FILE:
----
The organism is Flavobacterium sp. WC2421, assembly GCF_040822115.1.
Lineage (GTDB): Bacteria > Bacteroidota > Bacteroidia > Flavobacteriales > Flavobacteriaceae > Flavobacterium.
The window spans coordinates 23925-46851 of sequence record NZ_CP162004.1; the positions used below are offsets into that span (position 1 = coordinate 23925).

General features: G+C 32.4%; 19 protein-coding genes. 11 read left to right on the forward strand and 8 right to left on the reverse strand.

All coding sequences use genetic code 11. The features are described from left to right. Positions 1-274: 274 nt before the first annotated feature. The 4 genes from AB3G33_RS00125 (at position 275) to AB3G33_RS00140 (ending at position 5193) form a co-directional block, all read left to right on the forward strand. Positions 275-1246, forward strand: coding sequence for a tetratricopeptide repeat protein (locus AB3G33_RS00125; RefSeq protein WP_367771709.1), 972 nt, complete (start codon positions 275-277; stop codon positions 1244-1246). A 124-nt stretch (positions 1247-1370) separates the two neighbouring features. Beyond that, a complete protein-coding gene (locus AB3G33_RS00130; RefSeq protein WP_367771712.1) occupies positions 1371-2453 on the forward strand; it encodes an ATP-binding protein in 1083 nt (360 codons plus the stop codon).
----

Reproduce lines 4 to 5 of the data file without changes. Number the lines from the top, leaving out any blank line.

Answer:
General features: G+C 32.4%; 19 protein-coding genes. 11 read left to right on the forward strand and 8 right to left on the reverse strand.

All coding sequences use genetic code 11. The features are described from left to right. Positions 1-274: 274 nt before the first annotated feature. The 4 genes from AB3G33_RS00125 (at position 275) to AB3G33_RS00140 (ending at position 5193) form a co-directional block, all read left to right on the forward strand. Positions 275-1246, forward strand: coding sequence for a tetratricopeptide repeat protein (locus AB3G33_RS00125; RefSeq protein WP_367771709.1), 972 nt, complete (start codon positions 275-277; stop codon positions 1244-1246). A 124-nt stretch (positions 1247-1370) separates the two neighbouring features. Beyond that, a complete protein-coding gene (locus AB3G33_RS00130; RefSeq protein WP_367771712.1) occupies positions 1371-2453 on the forward strand; it encodes an ATP-binding protein in 1083 nt (360 codons plus the stop codon).